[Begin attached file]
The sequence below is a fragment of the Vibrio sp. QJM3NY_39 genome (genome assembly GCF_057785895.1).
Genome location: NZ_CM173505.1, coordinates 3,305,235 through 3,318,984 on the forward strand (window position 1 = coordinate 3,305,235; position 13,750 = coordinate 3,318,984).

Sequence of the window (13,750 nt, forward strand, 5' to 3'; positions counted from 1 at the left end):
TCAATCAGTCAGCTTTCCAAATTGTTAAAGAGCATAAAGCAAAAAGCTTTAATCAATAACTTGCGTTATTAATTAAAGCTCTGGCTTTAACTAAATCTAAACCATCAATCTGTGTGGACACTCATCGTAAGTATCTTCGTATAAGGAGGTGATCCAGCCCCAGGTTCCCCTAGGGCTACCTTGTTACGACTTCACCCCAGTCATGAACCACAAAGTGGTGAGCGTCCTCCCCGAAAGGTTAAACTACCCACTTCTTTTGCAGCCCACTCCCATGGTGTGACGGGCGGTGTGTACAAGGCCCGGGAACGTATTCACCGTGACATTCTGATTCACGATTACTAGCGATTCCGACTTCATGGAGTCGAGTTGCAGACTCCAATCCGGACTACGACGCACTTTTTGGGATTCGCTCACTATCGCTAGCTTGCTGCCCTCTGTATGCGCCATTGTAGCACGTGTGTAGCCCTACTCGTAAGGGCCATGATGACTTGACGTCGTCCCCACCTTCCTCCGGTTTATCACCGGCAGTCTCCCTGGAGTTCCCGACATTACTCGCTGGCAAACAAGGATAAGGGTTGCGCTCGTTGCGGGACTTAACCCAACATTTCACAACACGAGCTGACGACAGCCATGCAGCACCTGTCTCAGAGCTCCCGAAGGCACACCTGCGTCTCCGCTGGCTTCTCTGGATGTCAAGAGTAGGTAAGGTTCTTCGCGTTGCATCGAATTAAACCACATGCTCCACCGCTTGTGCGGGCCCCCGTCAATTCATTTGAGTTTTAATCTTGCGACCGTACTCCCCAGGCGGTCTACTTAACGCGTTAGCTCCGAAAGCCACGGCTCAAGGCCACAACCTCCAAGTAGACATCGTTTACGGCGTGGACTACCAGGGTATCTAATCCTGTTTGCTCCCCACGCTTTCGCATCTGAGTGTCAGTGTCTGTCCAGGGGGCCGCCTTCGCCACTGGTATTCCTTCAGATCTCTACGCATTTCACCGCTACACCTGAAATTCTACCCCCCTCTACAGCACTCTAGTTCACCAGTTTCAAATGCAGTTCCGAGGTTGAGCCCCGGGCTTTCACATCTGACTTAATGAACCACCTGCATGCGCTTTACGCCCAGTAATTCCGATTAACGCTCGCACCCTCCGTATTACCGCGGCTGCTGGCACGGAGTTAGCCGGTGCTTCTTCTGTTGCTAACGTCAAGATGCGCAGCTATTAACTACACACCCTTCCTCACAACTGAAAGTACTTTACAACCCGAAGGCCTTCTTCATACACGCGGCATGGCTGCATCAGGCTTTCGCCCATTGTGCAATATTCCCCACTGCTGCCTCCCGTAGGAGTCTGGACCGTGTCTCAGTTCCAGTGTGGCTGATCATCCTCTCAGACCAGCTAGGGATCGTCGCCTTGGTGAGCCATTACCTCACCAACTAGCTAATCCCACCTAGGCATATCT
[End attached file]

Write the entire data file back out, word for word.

The sequence below is a fragment of the Vibrio sp. QJM3NY_39 genome (genome assembly GCF_057785895.1).
Genome location: NZ_CM173505.1, coordinates 3,305,235 through 3,318,984 on the forward strand (window position 1 = coordinate 3,305,235; position 13,750 = coordinate 3,318,984).

Sequence of the window (13,750 nt, forward strand, 5' to 3'; positions counted from 1 at the left end):
TCAATCAGTCAGCTTTCCAAATTGTTAAAGAGCATAAAGCAAAAAGCTTTAATCAATAACTTGCGTTATTAATTAAAGCTCTGGCTTTAACTAAATCTAAACCATCAATCTGTGTGGACACTCATCGTAAGTATCTTCGTATAAGGAGGTGATCCAGCCCCAGGTTCCCCTAGGGCTACCTTGTTACGACTTCACCCCAGTCATGAACCACAAAGTGGTGAGCGTCCTCCCCGAAAGGTTAAACTACCCACTTCTTTTGCAGCCCACTCCCATGGTGTGACGGGCGGTGTGTACAAGGCCCGGGAACGTATTCACCGTGACATTCTGATTCACGATTACTAGCGATTCCGACTTCATGGAGTCGAGTTGCAGACTCCAATCCGGACTACGACGCACTTTTTGGGATTCGCTCACTATCGCTAGCTTGCTGCCCTCTGTATGCGCCATTGTAGCACGTGTGTAGCCCTACTCGTAAGGGCCATGATGACTTGACGTCGTCCCCACCTTCCTCCGGTTTATCACCGGCAGTCTCCCTGGAGTTCCCGACATTACTCGCTGGCAAACAAGGATAAGGGTTGCGCTCGTTGCGGGACTTAACCCAACATTTCACAACACGAGCTGACGACAGCCATGCAGCACCTGTCTCAGAGCTCCCGAAGGCACACCTGCGTCTCCGCTGGCTTCTCTGGATGTCAAGAGTAGGTAAGGTTCTTCGCGTTGCATCGAATTAAACCACATGCTCCACCGCTTGTGCGGGCCCCCGTCAATTCATTTGAGTTTTAATCTTGCGACCGTACTCCCCAGGCGGTCTACTTAACGCGTTAGCTCCGAAAGCCACGGCTCAAGGCCACAACCTCCAAGTAGACATCGTTTACGGCGTGGACTACCAGGGTATCTAATCCTGTTTGCTCCCCACGCTTTCGCATCTGAGTGTCAGTGTCTGTCCAGGGGGCCGCCTTCGCCACTGGTATTCCTTCAGATCTCTACGCATTTCACCGCTACACCTGAAATTCTACCCCCCTCTACAGCACTCTAGTTCACCAGTTTCAAATGCAGTTCCGAGGTTGAGCCCCGGGCTTTCACATCTGACTTAATGAACCACCTGCATGCGCTTTACGCCCAGTAATTCCGATTAACGCTCGCACCCTCCGTATTACCGCGGCTGCTGGCACGGAGTTAGCCGGTGCTTCTTCTGTTGCTAACGTCAAGATGCGCAGCTATTAACTACACACCCTTCCTCACAACTGAAAGTACTTTACAACCCGAAGGCCTTCTTCATACACGCGGCATGGCTGCATCAGGCTTTCGCCCATTGTGCAATATTCCCCACTGCTGCCTCCCGTAGGAGTCTGGACCGTGTCTCAGTTCCAGTGTGGCTGATCATCCTCTCAGACCAGCTAGGGATCGTCGCCTTGGTGAGCCATTACCTCACCAACTAGCTAATCCCACCTAGGCATATCT